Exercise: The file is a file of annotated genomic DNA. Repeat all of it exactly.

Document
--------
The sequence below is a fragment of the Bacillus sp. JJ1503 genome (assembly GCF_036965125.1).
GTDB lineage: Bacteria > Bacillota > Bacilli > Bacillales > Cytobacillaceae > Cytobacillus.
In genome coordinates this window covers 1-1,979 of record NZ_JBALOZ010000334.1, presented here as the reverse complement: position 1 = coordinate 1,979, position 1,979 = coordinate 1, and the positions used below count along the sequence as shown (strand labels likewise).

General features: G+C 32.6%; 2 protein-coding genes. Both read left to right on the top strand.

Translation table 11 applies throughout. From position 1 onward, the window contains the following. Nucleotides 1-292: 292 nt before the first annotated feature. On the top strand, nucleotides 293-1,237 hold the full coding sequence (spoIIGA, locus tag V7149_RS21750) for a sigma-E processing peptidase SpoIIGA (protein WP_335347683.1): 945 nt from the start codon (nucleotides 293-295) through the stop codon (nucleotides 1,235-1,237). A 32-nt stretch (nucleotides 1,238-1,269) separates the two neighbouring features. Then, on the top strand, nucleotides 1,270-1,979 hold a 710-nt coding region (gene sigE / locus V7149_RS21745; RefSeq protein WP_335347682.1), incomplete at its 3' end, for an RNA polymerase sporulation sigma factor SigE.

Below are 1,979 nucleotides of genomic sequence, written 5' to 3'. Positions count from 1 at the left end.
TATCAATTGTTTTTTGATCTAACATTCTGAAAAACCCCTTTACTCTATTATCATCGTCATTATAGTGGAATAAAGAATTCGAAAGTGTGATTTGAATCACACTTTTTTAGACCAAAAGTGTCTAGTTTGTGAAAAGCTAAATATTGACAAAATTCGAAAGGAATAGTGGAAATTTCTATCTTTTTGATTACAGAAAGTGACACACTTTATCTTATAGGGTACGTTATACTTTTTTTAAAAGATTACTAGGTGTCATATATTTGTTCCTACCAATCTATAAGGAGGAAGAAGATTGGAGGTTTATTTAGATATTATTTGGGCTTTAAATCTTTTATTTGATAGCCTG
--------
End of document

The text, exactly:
The sequence below is a fragment of the Bacillus sp. JJ1503 genome (assembly GCF_036965125.1).
GTDB lineage: Bacteria > Bacillota > Bacilli > Bacillales > Cytobacillaceae > Cytobacillus.
In genome coordinates this window covers 1-1,979 of record NZ_JBALOZ010000334.1, presented here as the reverse complement: position 1 = coordinate 1,979, position 1,979 = coordinate 1, and the positions used below count along the sequence as shown (strand labels likewise).

General features: G+C 32.6%; 2 protein-coding genes. Both read left to right on the top strand.

Translation table 11 applies throughout. From position 1 onward, the window contains the following. Nucleotides 1-292: 292 nt before the first annotated feature. On the top strand, nucleotides 293-1,237 hold the full coding sequence (spoIIGA, locus tag V7149_RS21750) for a sigma-E processing peptidase SpoIIGA (protein WP_335347683.1): 945 nt from the start codon (nucleotides 293-295) through the stop codon (nucleotides 1,235-1,237). A 32-nt stretch (nucleotides 1,238-1,269) separates the two neighbouring features. Then, on the top strand, nucleotides 1,270-1,979 hold a 710-nt coding region (gene sigE / locus V7149_RS21745; RefSeq protein WP_335347682.1), incomplete at its 3' end, for an RNA polymerase sporulation sigma factor SigE.

Below are 1,979 nucleotides of genomic sequence, written 5' to 3'. Positions count from 1 at the left end.
TATCAATTGTTTTTTGATCTAACATTCTGAAAAACCCCTTTACTCTATTATCATCGTCATTATAGTGGAATAAAGAATTCGAAAGTGTGATTTGAATCACACTTTTTTAGACCAAAAGTGTCTAGTTTGTGAAAAGCTAAATATTGACAAAATTCGAAAGGAATAGTGGAAATTTCTATCTTTTTGATTACAGAAAGTGACACACTTTATCTTATAGGGTACGTTATACTTTTTTTAAAAGATTACTAGGTGTCATATATTTGTTCCTACCAATCTATAAGGAGGAAGAAGATTGGAGGTTTATTTAGATATTATTTGGGCTTTAAATCTTTTATTTGATAGCCTG